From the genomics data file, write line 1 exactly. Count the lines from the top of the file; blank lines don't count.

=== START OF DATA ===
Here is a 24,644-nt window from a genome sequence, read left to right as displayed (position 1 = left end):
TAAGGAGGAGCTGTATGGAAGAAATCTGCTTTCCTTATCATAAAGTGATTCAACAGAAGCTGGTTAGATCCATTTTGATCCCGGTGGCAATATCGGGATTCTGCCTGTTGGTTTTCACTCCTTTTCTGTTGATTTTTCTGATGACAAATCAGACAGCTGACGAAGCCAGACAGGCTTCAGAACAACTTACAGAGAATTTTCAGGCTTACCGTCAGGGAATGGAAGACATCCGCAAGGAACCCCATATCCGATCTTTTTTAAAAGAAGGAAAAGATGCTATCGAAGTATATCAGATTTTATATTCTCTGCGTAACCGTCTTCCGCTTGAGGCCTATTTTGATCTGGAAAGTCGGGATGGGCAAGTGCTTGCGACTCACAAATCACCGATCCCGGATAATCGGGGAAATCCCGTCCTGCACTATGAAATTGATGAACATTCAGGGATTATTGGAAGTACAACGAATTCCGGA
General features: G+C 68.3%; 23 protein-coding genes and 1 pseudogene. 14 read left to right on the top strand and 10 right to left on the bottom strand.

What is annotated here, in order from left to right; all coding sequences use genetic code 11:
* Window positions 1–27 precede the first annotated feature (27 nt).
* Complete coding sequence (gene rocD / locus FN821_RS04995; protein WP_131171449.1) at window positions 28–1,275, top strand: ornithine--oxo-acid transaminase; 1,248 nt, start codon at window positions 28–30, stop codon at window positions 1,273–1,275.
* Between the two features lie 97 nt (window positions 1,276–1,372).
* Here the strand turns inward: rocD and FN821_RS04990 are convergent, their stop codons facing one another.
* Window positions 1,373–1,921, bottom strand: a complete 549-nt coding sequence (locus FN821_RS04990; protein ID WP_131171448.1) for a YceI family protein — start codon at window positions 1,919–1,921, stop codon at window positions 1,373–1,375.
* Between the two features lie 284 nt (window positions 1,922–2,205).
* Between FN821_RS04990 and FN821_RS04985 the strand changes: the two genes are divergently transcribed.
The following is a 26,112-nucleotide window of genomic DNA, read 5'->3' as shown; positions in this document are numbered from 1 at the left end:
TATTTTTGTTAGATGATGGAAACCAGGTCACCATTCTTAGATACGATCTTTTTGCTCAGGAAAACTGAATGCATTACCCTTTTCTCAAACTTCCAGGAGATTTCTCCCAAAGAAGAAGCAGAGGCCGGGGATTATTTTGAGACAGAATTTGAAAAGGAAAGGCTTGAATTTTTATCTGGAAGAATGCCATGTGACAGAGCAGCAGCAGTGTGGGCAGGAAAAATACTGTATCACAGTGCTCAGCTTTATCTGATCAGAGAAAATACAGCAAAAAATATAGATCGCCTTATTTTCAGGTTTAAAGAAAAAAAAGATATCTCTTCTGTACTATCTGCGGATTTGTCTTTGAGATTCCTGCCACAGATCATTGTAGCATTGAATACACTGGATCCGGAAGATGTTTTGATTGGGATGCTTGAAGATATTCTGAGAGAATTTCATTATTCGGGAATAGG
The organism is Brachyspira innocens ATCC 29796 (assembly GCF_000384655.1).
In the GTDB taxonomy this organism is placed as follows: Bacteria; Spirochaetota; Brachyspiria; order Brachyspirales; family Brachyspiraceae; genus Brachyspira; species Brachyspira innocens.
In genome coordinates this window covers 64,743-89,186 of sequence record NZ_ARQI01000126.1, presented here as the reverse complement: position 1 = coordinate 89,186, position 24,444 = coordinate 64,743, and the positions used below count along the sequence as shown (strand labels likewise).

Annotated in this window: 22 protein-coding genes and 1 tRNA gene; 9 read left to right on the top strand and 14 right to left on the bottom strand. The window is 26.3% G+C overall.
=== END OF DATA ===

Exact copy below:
Here is a 24,644-nt window from a genome sequence, read left to right as displayed (position 1 = left end):